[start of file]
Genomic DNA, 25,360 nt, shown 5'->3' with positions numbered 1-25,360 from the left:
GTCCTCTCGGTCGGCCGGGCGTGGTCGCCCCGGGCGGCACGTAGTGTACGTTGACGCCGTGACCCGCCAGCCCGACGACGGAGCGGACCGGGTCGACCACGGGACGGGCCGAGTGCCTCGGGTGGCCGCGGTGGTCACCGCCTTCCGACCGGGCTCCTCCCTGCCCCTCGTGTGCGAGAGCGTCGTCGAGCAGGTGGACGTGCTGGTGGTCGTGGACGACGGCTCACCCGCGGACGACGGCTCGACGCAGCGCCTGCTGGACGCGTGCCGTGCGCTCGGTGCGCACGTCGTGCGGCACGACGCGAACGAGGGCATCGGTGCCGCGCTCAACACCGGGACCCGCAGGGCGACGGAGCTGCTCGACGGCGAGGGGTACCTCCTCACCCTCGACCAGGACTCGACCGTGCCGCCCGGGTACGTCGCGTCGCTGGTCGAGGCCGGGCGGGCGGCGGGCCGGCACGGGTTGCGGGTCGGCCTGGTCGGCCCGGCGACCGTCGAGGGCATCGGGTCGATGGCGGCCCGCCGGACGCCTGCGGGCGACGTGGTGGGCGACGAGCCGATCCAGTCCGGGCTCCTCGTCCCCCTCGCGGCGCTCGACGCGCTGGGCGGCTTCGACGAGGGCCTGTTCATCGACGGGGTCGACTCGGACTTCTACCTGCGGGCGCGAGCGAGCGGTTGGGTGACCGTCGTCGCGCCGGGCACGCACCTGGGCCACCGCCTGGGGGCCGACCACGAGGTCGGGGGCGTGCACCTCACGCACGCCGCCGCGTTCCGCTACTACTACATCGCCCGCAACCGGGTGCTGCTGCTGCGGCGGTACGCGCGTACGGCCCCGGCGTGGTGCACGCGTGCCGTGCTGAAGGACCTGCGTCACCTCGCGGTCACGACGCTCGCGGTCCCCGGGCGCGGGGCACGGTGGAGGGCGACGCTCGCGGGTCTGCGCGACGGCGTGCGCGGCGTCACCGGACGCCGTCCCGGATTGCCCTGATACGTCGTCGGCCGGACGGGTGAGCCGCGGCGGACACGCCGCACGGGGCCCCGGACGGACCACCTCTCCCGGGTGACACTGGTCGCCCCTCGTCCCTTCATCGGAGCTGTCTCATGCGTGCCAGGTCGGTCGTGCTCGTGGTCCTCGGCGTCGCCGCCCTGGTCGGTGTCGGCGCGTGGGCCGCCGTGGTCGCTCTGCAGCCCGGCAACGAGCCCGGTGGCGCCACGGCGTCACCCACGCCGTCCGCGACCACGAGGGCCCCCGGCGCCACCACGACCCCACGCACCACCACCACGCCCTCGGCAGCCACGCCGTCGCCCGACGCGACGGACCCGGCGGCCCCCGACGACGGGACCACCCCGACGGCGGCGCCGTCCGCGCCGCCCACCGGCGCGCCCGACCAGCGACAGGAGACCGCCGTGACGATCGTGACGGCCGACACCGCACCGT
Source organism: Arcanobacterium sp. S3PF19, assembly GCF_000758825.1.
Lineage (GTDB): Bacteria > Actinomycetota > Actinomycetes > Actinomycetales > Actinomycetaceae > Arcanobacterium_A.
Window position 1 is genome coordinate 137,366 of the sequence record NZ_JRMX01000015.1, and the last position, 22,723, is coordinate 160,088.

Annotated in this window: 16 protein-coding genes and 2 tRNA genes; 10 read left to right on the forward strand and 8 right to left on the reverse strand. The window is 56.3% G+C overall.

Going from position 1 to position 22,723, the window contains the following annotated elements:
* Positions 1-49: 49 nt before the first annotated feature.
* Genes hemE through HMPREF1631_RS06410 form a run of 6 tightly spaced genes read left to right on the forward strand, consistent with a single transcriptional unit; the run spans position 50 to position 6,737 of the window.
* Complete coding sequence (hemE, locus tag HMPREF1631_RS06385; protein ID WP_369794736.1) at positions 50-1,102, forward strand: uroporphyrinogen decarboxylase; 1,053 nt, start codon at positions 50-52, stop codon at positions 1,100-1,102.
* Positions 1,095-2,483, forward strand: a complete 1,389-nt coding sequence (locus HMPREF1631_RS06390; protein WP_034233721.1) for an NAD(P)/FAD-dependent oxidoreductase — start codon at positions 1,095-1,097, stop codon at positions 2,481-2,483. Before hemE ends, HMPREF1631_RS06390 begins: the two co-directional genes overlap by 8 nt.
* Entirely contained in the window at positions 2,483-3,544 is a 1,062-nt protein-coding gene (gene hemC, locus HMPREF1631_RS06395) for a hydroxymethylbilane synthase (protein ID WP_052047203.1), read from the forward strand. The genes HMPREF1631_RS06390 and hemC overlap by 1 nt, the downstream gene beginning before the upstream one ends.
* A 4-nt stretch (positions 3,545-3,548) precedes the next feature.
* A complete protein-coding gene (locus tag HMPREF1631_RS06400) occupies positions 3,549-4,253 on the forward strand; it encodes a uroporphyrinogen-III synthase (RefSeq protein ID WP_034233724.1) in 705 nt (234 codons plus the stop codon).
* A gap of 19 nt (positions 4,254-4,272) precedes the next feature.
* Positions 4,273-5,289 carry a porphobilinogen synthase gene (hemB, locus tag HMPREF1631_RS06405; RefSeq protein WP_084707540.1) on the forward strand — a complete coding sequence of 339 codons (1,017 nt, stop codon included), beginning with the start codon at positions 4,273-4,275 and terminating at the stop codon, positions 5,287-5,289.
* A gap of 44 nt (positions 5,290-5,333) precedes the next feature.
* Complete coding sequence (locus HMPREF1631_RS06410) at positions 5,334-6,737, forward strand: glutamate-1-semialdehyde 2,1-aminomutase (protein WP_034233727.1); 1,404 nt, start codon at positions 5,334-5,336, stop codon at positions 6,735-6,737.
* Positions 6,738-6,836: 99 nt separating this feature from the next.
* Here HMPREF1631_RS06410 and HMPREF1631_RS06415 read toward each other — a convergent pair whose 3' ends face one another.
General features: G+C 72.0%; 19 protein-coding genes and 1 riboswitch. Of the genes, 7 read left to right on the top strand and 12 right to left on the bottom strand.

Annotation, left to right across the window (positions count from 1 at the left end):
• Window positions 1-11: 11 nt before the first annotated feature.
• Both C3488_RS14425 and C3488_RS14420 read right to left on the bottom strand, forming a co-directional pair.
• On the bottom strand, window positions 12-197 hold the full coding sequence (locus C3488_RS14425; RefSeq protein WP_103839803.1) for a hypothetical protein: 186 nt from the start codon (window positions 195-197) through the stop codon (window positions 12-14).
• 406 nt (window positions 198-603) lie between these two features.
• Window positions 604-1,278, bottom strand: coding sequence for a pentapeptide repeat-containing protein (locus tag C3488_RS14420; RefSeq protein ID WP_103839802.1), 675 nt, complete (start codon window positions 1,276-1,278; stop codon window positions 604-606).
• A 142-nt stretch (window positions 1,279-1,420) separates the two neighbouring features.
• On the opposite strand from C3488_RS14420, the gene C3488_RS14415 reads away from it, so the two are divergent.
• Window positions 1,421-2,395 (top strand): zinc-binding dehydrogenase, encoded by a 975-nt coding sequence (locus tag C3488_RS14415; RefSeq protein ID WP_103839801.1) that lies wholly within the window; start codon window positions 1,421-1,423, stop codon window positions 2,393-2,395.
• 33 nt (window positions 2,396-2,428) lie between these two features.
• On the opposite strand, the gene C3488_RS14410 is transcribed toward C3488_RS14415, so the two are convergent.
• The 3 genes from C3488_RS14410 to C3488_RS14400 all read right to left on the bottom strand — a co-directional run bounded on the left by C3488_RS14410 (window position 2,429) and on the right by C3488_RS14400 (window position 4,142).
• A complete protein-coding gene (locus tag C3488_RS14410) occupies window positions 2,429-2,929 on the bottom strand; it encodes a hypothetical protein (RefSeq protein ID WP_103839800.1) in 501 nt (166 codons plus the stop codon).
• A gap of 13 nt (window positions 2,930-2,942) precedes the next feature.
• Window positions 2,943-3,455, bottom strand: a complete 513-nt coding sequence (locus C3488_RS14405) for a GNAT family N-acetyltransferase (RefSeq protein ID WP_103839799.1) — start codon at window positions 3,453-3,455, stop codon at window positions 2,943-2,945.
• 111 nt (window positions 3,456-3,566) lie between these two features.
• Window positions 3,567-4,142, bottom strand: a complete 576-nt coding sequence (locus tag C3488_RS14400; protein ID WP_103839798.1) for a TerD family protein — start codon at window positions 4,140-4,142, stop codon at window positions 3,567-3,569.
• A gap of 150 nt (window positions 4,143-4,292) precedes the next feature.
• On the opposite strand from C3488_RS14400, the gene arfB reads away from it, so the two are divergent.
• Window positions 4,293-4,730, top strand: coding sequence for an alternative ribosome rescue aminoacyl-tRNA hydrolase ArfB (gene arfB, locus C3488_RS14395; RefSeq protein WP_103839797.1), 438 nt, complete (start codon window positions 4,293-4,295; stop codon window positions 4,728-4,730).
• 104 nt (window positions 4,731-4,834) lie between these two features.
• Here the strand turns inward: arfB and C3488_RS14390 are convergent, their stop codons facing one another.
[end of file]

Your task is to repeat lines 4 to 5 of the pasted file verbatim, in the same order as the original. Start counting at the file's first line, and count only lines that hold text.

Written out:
Lineage (GTDB): Bacteria > Actinomycetota > Actinomycetes > Actinomycetales > Actinomycetaceae > Arcanobacterium_A.
Window position 1 is genome coordinate 137,366 of the sequence record NZ_JRMX01000015.1, and the last position, 22,723, is coordinate 160,088.